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Spectator USA
Spectator USA
10 Feb 2023
Kara Kennedy


NextImg:When celeb-backed crypto schemes took over the Super Bowl

This time last year, football fans dubbed the Super Bowl the “Crypto Bowl,” after eToro, Coinbase, Crypto.com and FTX all paid for airtime. Just twelve months on, Mark Evans, the executive vice president of ad sales for Fox Sports, told the Associated Press there would be “zero representation in that category on the day at all,” following the disastrous downfall of FTX,

In other sporting news, NFL legend Tom Brady has finally retired, which is nice for him. Anyone who took his investment advice won’t be doing that any time soon. The seven-time Super Bowl champion is currently named in a class action lawsuit that claims he and his now-ex Gisele Bundchen lured fans into a massive fraud. Brady jumped on the Sam Bankman-Fried hype in 2022, making silly ads for his crypto firm, posting pics with the weirdo founder and even taking equity. Then it turned out that FTX was, shall we say, not quite the asset that Brady led us all to believe.

One fan involved in the lawsuit, Michael Livieratos, says that he invested his savings because of the star. “As a New England Patriots fan my entire life, you can imagine the influence that Tom Brady would have.” Who can blame him? Celebrity and fraud are a match made in heaven. In a con, the victim has to buy into the crime. It’s a question of confidence; a stiff white collar and a smile.

The truth is that we’re all at it. Every morning I wake up to at least a few messages promising to make me rich. I can’t say I’m not tempted. Maybe I should sack it all off and become a multi-level marketer. Others, far richer than me, have been taken in. Look at Larry David, the closest the US has to comedy royalty, who joined Brady by flogging crypto at halftime during the last Super Bowl. “Don’t miss out!” he teased, just a few months before backers missed out on $30 billion of investment when the dodgy outfit went under. Sadly for Larry, he’s also named in the suit. The paperwork claims that FTX was “truly a house of cards.” But you can’t have a house of cards without a few royal flushes. And it isn’t just normal Americans that get taken in by the promise of easy money: it’s our celebrities too.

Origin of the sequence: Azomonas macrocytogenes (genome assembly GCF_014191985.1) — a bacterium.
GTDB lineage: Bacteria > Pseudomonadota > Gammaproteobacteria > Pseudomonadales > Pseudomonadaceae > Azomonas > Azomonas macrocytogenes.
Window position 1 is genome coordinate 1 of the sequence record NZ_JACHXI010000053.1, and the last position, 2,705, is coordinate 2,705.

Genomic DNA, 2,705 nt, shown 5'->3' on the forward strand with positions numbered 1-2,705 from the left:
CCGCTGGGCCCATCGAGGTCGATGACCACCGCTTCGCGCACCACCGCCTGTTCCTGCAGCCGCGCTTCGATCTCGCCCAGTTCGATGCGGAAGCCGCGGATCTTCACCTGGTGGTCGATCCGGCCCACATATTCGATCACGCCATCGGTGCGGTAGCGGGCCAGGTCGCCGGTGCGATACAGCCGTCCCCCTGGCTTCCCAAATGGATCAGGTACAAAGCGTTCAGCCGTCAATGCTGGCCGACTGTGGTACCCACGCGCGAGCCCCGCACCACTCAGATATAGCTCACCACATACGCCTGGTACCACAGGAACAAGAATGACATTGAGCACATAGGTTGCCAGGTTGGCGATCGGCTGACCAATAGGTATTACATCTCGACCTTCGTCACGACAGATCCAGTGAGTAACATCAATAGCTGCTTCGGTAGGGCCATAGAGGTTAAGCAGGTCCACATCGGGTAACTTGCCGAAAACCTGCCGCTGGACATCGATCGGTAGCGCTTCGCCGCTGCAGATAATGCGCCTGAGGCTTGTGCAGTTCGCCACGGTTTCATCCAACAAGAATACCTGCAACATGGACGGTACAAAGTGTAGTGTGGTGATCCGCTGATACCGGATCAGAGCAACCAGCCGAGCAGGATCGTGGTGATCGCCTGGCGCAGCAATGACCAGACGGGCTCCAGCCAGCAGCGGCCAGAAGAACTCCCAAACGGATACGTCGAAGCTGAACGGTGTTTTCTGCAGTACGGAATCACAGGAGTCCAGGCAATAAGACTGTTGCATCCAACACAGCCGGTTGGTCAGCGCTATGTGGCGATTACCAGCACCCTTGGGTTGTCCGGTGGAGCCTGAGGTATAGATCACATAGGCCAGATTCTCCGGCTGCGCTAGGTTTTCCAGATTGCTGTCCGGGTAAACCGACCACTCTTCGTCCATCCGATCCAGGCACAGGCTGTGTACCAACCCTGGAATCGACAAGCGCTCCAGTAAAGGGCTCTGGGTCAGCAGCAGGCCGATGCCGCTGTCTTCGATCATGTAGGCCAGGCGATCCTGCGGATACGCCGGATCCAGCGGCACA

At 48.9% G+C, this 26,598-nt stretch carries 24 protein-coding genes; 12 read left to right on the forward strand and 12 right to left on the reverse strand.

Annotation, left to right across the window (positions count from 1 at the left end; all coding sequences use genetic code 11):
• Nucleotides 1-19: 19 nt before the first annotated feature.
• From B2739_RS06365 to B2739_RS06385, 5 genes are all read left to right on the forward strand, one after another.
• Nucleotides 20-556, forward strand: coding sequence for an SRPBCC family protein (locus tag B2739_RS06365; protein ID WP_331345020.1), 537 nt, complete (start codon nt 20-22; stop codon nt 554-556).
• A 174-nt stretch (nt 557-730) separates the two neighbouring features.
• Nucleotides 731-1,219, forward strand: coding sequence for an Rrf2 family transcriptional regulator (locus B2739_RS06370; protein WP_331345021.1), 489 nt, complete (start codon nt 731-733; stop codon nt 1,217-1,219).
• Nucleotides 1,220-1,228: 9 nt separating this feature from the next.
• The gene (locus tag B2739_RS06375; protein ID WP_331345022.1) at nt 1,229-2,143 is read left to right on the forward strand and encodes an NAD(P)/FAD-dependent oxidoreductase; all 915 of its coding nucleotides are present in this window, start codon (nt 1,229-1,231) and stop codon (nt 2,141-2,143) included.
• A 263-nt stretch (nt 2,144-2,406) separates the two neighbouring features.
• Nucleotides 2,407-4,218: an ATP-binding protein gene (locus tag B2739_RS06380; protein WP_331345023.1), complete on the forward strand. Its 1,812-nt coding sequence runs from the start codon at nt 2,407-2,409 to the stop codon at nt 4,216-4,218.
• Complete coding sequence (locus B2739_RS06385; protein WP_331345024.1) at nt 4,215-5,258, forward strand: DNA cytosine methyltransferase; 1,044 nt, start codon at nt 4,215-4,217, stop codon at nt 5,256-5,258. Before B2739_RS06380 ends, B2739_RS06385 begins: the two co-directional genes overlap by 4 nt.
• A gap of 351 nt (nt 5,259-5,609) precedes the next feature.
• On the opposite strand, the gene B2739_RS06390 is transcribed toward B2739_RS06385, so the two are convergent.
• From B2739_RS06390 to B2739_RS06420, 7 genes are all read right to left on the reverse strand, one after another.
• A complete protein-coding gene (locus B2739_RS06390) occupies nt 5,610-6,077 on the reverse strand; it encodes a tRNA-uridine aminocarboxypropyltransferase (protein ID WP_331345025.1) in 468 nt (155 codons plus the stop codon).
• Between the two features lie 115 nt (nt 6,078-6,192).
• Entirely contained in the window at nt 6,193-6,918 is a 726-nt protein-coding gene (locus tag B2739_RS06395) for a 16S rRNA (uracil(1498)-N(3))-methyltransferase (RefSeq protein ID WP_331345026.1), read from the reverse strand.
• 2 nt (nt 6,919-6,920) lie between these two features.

Last October, Kim Kardashian was found in violation of touting laws when she plugged EthereumMax, failing to mention that she was being paid to do so. She ended up handing over $1.26 million to the SEC in penalties. “Ms. Kardashian’s case serves as a reminder to celebrities and others that the law requires them to disclose to the public when and how much they are paid to promote investing in securities,” explained the SEC chair. Oh, and it turns out Kimmy K is also the subject of a lawsuit, with boxer Floyd Mayweather and former basketball star Paul Pierce, filed by unhappy EthereumMax investors.

“If it seems too good to be true, it normally is,” Harry Horsfall, the CEO of web3-powered marketing firm Zebu Digital told me. “Some of the world’s top hedge funds, with years of industry experience, did two rounds of due diligence on FTX and were fooled by SBF, so while the space is still unregulated, extreme caution is advised.”

NFTs (remember those?) also proved almost as good an investment as Dutch tulip bulbs. Justin Bieber launched his own collection of 10,777 hand-drawn bears. He ended up making $2.7 million off the digital art sale while an associate, John Shahidi, made another cool mil. In all, roughly $8 million was made from the hyped-up JPEGs. I’m sure the Beliebers who forked out at least $1,600 each time they “minted” an NFT are happy with their purchase. Today you can buy one for as little as $200.

It’s an old story, really. In the 1980s Michigan’s then-largest Ponzi scheme, Diamond Mortgage Company, was uncovered, with investors losing some $50 million. Airplane! actor Lloyd Bridgeshad been the face of television ads promoting the fund. He ended up settling with eleven investors for an undisclosed amount. In a pretrial motion, the judge ruled that celebrities could be held liable for misrepresentation for endorsing scammy products. No matter where there’s easy money to be made, you’ll find celebrities happily cashing in.

It can go wrong. Poor old Kevin Bacon, star of Footloose, failed to bring home the bacon when he lost most of his fortune to Bernie Madoff’s $50 billion scam. “There’s obvious life lessons there,” he said afterwards, “if something is too good to be true, it’s too good to be true.” Steven Spielberg, John Malkovich and Larry King also took a serious hit from Madoff, who died in prison after being sentenced to 150 years behind bars.

A few months before his death, Charles Ponzi, popularizer of the eponymous scheme, granted one final interview. Over just seven months in 1920, he was able to con 30,000 investors by telling them he could double their investments in just ninety days. He told the reporter: “Even if they never got anything for it, it was cheap at that price. Without malice aforethought, I had given them the best show that was ever staged since the landing of the Pilgrims. It was easily worth the fifteen million bucks to watch me put the thing over.” And there, ladies and gentlemen, is the finale. It’s all just showbiz.